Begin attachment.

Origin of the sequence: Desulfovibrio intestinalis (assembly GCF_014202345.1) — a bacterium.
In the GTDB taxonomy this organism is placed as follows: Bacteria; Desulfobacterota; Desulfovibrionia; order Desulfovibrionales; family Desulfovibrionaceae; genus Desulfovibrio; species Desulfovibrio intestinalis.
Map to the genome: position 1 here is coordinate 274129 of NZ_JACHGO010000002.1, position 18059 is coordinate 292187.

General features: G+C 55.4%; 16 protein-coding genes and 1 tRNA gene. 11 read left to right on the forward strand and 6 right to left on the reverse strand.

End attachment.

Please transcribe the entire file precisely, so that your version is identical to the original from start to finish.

Origin of the sequence: Desulfovibrio intestinalis (assembly GCF_014202345.1) — a bacterium.
In the GTDB taxonomy this organism is placed as follows: Bacteria; Desulfobacterota; Desulfovibrionia; order Desulfovibrionales; family Desulfovibrionaceae; genus Desulfovibrio; species Desulfovibrio intestinalis.
Map to the genome: position 1 here is coordinate 274129 of NZ_JACHGO010000002.1, position 18059 is coordinate 292187.

General features: G+C 55.4%; 16 protein-coding genes and 1 tRNA gene. 11 read left to right on the forward strand and 6 right to left on the reverse strand.